Madonna's project to build a girls' school in Malawi was tossed because its managers squandered millions of dollars.
An audit revealed that $3.8 million was spent before construction for the $15 million academy even began, The New York Times reported. Two key players - executive director Phillipe van den Bossche and school leader Anjimile Oponyo -- were sacked, and Madonna and her manager are taking control.
The pop icon told The New York Times she was pleased with other work Raising Malawi has done but is working on fixing the financial disaster. "While I'm proud of these accomplishments, I'm frustrated that our education work has not moved forward in a faster way," she said, according to NBC Washington.
Madonna donated $11 million of her own money to co-found the organization with Michael Berg, the co-director of the mystic Jewish movement known as Kabbalah, of which Madonna is a member.
A global philanthropy pro, Trevor Neilson, was recruited by Madonna in November 2010 when the singer realized her organization was being poorly managed. According to the Times, Neilson and his Global Philanthropy Group warned Madonna that trying to build a multi-million dollar school for about 400 girls in a desperately poor nation was a poor use of resources.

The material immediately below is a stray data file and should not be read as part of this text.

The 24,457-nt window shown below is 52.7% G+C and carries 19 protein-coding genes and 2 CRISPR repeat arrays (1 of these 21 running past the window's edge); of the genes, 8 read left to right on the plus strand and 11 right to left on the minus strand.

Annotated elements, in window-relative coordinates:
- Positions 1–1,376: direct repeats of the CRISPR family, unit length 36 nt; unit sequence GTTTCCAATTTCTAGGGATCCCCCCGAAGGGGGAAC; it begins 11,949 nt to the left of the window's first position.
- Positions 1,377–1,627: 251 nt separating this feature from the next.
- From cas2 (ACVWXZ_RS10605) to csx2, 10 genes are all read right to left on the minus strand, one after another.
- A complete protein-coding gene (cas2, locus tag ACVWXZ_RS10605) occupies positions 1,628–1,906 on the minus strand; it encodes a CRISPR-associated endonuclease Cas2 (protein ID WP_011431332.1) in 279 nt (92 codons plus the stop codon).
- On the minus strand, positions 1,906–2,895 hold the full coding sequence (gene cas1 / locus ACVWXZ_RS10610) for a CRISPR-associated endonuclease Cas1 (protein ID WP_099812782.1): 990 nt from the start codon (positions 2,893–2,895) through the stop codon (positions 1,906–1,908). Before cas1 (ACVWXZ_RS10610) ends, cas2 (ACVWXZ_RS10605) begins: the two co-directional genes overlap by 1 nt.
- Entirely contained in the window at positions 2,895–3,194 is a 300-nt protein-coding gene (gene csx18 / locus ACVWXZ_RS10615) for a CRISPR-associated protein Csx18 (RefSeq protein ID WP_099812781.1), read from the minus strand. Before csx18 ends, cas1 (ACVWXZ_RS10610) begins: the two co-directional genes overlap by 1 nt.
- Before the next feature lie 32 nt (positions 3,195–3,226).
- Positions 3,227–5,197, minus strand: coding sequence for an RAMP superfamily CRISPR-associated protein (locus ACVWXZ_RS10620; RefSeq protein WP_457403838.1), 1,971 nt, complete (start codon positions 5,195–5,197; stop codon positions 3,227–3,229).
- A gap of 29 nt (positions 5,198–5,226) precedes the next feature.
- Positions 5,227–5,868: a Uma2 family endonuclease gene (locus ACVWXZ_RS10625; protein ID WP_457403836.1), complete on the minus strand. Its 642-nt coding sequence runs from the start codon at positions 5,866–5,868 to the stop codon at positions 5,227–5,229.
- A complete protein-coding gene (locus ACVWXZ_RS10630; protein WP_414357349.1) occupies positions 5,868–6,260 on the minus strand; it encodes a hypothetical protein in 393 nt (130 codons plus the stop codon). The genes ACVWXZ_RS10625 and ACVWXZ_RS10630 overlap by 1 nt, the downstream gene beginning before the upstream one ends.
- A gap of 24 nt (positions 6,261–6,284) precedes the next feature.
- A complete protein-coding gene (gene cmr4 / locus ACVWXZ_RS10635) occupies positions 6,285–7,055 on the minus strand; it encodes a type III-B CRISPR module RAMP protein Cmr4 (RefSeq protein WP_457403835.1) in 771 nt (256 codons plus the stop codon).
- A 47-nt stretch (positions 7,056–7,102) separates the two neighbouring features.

"Despite $3.8 million having been spent by the previous management team, the project has not broken ground, there was no title to the land and there was, over all, a startling lack of accountability on the part of the management team in Malawi and the management team in the United States," Neilson tells the Times.
He added that his group has thus far been unable to figure out "exactly what happened to all of that $3.8 million. We have not accounted for all the funds that were used."
Some of it, according to the newspaper's report, went to funding golf club memberships, private homes and vehicles, and lofty salaries for Raising Malawi's staff in Africa, CBS News reports.
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